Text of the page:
Decklink or H.264 Pro Recorder for Streaming

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Jonathan Schneider

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  • Joined: Thu Nov 26, 2015 10:05 pm

Decklink or H.264 Pro Recorder for Streaming

PostSat Nov 28, 2015 1:42 pm

Hello together

We upgrade our setup for live-streaming with a new ATEM 2/ME and a new PC for streaming.
The new PC is an i7-6700K, SSD, 2 GB GPU and will use Livestream Producer Software from
On the older PC which we will use for Recording we have a H.264 Pro Recorder which works fine!

I'm now not sure if we should also buy an H.264 Pro Recorder for the new PC used for streaming, or if we should go with a Decklink Capture Card.

I don't know what the advantages or disadvantages are using a Decklink Card compared to the an H.264 Pro Recorder. So i'm hoping someone can help me make the decision...


Ole Anderson

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  • Location: Waterford MI USA

Re: Decklink or H.264 Pro Recorder for Streaming

PostWed Dec 02, 2015 2:48 pm

Here is what we do and I suggest the same for you: Use your new computer and your existing pro recorder to both stream and record. Kick the old computer to the curb. The H.264 will do the heavy lifting by doing the MP4 encoding, and Livestream Producer automatically puts a 720p MP4 recording on your hard drive as you stream. Don't try to record at the same time with the BM software or you will get a conflict. Use it only to set up your pro recorder settings first time. We use a year old Dell XPS 8700 desk top with a SSD, i7 chip but we have 8 gb of memory. Also we use a cheap 3 tb USB external drive for archiving. We also run the switching software for the ATEM in the same computer and have had no problems.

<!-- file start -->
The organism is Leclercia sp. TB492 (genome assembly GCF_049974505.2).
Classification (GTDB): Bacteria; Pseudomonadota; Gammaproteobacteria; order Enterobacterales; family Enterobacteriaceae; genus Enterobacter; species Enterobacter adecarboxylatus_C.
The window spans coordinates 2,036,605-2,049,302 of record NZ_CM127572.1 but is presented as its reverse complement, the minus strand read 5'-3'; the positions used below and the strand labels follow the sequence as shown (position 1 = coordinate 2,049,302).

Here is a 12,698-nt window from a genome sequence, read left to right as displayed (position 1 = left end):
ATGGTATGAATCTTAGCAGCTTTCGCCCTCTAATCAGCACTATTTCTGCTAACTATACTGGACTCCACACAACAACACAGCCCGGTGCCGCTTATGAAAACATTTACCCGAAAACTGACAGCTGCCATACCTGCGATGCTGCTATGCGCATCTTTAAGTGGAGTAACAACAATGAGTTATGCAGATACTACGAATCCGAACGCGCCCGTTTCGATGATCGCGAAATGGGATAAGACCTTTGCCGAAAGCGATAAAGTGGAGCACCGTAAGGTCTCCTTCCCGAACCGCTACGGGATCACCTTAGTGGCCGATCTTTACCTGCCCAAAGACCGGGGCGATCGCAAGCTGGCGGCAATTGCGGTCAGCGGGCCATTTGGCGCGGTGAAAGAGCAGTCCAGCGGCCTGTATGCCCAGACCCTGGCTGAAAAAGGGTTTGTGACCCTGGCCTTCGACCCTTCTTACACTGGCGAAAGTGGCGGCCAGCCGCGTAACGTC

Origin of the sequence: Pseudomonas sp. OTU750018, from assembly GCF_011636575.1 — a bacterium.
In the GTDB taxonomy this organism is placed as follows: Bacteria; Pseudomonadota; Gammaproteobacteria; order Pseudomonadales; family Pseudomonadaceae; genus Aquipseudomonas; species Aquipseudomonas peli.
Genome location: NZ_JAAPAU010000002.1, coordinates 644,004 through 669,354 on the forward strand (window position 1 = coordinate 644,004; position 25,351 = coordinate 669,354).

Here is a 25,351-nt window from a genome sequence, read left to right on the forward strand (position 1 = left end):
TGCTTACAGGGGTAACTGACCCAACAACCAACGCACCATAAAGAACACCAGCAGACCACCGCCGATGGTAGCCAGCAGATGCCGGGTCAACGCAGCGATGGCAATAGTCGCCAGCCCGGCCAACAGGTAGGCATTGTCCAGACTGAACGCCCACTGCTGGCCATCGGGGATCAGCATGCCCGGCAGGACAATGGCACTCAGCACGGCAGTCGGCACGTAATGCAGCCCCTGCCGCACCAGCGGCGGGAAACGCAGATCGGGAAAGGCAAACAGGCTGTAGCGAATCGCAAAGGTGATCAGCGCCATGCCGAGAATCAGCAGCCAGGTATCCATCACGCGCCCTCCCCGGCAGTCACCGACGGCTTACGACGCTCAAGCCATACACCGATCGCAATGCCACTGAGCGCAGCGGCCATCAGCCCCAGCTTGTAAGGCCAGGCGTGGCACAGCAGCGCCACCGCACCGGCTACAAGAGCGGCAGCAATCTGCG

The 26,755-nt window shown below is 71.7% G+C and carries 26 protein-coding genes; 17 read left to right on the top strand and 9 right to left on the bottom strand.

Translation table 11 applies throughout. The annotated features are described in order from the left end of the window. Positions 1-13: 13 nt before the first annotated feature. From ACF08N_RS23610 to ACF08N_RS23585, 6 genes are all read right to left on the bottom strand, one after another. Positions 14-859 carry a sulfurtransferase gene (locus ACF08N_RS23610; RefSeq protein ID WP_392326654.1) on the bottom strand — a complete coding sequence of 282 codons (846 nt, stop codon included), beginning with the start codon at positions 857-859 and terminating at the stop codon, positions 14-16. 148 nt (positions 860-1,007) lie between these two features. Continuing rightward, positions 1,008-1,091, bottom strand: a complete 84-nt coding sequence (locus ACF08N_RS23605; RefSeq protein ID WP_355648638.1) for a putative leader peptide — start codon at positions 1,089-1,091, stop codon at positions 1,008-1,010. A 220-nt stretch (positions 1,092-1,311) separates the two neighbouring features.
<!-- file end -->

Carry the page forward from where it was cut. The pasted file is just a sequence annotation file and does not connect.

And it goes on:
But keep your computer clean, minimal internet searching, no games.

Sorry I can't comment on the decklink, but with this setup it is a moot point.
Now you tell me!

Ole Anderson
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Roman Pytkin Pekarek

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Re: Decklink or H.264 Pro Recorder for Streaming

PostThu Dec 03, 2015 12:46 am

Jonathan : Im working as stream engineer about 5 years .. H264 encoder is funny box , but with original software is not usable for streaming .. Its crazy , that its built in ATEM TV STUDIO for doubled price , but with lot of features U can need in live productions .. H264 encoder is usable with high bitrates .. for archiving etc .. Im recording small live productions with ATEM TVS in 15 mbps .. This works great .. For internet streaming and small bitrate streams its not wery good .. U can use and recompress input from H264 with X264 codec (TOP QUALITY) , but it need CPU power .. In this scenario is better to buy Decklink card and U can use software encoder U like .. FMLE , Wirecast , etc ... In critical operations Im using "homemade" encoder .. PC in Peli Case with Decklink card and linux .. its rock stable , top quality encoding (x264) .. U can see it on photo in left .. Last year i was bought an Teradek Vidiu ( and i really love it .. Especially for small clients , when we are streaming to youtube .. Really good value for money .. Small , easy to operate .. I love it .. I will buy another one in near future ..



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Re: Decklink or H.264 Pro Recorder for Streaming

PostThu Dec 03, 2015 2:45 pm

H.264 will work with livestream only. I'd really go with the deck link as it is more flexible and you are going to get better quality. (I'm Not thrilled with the h.264 encoder except for high bitrates.) Livestream producer will then do a multi-bitrate stream out on that. After saying all that, if you aren't doing multi bitrate, I would ditch this computer and get a teradek vidiu.

Keep the older computer for your h.264 encoding at full quality. Great master backup and a great file to upload.


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Re: Decklink or H.264 Pro Recorder for Streaming

PostThu Dec 03, 2015 3:58 pm

I've had good success using the H.264 encoder for live streaming to YouTube using MXLight. To my view, looks great. MXLight also allows you to save your compressed stream locally should there be any problem with your network connection during the event -- upload it later.

I will say that the MXLight UI can be a bit offputting, but spend some time with it and all is well.

The button that can get overlooked is the "Use Hardware" one that forces the video to be compressed using the device rather than your host's CPU.

That's not to say that a computer, card and software encoder is or is not a better solution, but for me, the small footprint of the laptop/H264 device wins for me.

Good luck.

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